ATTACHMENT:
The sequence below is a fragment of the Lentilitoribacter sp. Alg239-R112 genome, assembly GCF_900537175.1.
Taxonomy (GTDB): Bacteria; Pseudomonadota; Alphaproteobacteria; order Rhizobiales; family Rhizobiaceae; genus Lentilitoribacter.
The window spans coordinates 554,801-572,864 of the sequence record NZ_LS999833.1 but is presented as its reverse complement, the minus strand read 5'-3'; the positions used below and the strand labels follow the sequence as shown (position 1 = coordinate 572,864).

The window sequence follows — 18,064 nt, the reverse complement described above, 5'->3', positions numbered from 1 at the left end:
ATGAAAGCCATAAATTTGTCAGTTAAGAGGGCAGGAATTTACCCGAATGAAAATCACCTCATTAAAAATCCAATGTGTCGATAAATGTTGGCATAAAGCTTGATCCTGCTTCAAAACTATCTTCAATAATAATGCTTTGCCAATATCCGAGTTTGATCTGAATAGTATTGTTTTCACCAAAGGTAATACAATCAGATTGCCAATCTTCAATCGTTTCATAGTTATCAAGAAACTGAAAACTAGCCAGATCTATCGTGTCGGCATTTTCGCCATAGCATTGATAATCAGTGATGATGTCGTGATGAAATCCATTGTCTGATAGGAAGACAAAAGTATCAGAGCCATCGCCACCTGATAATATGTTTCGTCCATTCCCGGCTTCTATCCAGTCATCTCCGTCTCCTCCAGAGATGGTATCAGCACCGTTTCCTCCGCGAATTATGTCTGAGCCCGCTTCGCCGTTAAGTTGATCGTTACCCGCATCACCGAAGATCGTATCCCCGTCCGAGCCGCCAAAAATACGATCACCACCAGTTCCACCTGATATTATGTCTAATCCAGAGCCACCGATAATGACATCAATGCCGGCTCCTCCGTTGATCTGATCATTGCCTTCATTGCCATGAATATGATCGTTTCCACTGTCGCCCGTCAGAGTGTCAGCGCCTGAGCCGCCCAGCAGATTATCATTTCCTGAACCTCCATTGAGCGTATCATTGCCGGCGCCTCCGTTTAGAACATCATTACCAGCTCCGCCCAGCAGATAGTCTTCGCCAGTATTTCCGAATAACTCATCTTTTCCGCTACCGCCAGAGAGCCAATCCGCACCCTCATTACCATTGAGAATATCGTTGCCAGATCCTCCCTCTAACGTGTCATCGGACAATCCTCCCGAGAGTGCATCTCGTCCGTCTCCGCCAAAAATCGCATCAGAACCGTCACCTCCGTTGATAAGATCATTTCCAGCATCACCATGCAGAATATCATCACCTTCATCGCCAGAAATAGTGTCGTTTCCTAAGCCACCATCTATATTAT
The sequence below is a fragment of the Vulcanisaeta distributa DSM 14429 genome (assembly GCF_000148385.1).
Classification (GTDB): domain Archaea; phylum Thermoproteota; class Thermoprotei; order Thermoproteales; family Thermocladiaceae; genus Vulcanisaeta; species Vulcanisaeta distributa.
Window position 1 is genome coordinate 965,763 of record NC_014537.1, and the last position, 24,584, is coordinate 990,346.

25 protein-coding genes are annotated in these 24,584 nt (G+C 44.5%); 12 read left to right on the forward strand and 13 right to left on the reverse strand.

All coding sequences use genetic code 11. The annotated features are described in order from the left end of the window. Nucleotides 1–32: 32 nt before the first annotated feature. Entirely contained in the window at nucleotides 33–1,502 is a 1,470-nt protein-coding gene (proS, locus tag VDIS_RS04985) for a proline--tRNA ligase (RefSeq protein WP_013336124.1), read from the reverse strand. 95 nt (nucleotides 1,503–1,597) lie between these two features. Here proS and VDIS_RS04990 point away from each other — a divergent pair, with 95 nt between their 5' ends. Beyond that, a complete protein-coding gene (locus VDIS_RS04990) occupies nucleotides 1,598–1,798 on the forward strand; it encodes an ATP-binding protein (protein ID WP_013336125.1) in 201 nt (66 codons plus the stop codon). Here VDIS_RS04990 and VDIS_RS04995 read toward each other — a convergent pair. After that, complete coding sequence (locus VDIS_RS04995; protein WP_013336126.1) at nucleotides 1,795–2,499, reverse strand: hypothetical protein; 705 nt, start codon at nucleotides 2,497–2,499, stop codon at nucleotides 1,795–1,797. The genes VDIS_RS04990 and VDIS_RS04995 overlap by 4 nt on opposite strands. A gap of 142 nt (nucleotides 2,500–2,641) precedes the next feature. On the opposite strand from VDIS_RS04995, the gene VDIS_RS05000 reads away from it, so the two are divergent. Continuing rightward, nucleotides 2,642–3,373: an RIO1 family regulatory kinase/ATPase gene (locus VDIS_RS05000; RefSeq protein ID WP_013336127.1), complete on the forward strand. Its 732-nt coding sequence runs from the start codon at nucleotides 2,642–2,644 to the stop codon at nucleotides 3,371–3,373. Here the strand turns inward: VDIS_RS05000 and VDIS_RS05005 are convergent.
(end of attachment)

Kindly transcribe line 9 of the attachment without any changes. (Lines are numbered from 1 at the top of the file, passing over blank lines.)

25 protein-coding genes are annotated in these 24,584 nt (G+C 44.5%); 12 read left to right on the forward strand and 13 right to left on the reverse strand.